Methane emissions from >100 tank battery sites in the Permian Basin of west Texas were quantified using two different aircraft-based measurement platforms deployed asynchronously, but within a 5-day period. Emissions were detected by aircraft with rates ranging from 0.71 kg/hr to >750 kg/hr. On-site emission measurements were also made using a drone-based technology at a representative sample of 33 sites and were compared to engineering estimates of emission rates. A large fraction of total emissions from the sites sampled by the aircraft systems (90%±6%) were accounted for by sites with emissions greater than 10 kg/hr, when engineering estimates of emissions were assigned to sites with no emissions detected by aircraft. At least half of the sites with emission rates above 10 kg/hr had emissions that did not persist longer than a few days, and consequently, site by site comparisons of asynchronous aircraft measurements showed poor agreement. The two aircraft systems differed in their estimates of total emissions from the ensembles of sites sampled, and in the percentage of sites with emissions greater than 10 kg/hr. The differences in frequencies of detection between the two aircraft based platforms are attributed to a combination of factors, however, both aircraft-based emission measurement systems attribute a large fraction of emissions to sites with emission rates >10 kg/hr.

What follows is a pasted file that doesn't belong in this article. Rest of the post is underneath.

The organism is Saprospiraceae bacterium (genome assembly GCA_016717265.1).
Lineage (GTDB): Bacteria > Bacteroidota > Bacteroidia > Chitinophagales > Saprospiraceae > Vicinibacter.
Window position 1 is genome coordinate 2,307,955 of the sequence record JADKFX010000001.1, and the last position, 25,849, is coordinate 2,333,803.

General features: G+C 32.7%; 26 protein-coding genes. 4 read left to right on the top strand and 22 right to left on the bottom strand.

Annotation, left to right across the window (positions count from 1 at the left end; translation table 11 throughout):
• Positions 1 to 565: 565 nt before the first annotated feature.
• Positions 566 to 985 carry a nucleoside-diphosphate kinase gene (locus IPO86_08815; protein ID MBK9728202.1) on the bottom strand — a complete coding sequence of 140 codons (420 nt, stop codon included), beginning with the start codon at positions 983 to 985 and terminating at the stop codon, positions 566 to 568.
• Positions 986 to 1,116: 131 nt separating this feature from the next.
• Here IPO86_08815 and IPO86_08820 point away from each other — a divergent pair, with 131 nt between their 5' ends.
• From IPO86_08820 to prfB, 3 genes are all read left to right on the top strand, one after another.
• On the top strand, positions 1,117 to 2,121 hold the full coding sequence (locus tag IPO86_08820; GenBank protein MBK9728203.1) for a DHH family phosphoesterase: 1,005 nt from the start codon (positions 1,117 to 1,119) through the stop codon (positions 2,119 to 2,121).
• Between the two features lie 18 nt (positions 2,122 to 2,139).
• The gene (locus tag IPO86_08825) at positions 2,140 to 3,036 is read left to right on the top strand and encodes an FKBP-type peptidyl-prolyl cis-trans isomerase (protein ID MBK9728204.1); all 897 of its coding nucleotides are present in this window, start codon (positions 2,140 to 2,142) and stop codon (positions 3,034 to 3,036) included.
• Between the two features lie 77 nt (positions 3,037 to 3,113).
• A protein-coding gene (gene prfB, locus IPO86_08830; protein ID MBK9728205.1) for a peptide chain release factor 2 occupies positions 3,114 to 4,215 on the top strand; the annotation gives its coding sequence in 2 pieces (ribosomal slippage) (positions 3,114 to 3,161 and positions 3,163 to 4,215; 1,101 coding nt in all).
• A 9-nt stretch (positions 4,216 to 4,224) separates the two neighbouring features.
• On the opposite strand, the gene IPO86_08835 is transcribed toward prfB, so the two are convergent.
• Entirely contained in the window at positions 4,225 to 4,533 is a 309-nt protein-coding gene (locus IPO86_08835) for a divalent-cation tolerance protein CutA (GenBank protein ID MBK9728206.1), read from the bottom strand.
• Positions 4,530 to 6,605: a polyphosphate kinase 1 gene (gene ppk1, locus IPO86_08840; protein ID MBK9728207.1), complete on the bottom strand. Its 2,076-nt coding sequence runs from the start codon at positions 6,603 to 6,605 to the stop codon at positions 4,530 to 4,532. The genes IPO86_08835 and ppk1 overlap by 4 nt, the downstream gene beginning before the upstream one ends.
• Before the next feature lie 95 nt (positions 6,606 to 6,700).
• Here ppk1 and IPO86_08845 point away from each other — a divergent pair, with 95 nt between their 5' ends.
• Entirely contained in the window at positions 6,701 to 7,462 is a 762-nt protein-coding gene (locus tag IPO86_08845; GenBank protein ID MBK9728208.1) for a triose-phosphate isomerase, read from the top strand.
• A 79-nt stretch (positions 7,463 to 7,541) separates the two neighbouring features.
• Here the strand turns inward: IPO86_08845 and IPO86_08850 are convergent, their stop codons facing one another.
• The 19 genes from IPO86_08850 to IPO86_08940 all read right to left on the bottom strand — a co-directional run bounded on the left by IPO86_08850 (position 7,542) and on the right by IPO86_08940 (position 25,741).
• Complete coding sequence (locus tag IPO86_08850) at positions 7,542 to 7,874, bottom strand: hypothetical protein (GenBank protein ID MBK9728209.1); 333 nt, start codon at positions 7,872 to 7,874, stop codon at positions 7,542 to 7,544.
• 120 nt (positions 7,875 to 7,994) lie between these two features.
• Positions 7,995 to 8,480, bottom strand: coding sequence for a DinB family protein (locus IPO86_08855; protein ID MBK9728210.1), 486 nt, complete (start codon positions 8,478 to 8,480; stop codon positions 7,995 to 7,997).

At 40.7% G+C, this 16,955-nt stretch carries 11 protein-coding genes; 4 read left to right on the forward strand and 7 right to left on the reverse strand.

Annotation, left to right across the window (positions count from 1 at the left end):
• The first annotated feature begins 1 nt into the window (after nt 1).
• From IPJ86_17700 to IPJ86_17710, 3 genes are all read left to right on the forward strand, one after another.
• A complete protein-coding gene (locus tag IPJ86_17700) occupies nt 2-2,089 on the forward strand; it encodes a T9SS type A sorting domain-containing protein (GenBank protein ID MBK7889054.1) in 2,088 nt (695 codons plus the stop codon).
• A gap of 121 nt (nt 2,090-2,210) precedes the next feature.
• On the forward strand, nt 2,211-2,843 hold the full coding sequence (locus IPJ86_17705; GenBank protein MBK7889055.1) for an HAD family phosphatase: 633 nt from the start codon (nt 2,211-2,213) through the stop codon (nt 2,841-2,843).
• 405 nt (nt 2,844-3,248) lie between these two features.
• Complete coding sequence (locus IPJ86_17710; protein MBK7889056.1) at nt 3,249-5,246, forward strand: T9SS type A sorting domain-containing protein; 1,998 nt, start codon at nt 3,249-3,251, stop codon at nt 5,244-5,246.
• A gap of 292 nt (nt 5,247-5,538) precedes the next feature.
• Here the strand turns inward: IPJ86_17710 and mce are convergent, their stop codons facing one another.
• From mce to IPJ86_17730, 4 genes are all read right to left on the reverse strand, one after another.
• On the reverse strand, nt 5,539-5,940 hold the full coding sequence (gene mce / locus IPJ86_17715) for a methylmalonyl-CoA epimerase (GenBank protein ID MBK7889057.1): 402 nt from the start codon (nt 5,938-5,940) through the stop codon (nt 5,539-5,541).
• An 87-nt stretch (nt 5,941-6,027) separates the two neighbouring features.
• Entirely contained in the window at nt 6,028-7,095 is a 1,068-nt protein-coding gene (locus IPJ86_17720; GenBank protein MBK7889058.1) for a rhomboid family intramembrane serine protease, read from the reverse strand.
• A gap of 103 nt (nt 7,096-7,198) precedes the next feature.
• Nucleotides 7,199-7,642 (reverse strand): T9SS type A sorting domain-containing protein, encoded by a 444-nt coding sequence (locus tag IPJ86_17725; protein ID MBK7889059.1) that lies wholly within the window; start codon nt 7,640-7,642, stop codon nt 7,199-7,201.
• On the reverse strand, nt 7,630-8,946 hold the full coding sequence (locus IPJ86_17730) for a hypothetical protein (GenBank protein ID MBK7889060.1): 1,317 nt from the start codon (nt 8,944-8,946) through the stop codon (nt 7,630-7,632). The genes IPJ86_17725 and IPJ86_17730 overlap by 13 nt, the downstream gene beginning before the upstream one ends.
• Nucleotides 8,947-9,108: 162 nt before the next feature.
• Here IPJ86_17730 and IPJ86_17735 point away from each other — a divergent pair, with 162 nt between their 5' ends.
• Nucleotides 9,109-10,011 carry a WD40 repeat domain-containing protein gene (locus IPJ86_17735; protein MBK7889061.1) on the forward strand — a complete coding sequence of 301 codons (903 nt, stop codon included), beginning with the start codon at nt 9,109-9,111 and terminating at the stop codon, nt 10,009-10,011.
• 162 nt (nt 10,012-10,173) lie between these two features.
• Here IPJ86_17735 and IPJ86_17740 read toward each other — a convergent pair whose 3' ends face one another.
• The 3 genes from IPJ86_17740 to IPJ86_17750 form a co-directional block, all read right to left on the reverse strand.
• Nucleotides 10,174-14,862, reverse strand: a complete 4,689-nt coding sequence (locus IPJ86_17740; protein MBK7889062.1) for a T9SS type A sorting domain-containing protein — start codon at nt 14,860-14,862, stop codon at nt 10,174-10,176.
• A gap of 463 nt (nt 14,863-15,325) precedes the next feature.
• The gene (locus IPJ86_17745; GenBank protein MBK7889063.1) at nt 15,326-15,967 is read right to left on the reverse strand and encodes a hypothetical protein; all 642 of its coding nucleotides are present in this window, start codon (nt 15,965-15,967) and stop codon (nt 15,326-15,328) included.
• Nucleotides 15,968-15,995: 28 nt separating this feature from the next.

Minor typo corrected
An aerial field trial of methane detection technologies at oil and gas production sites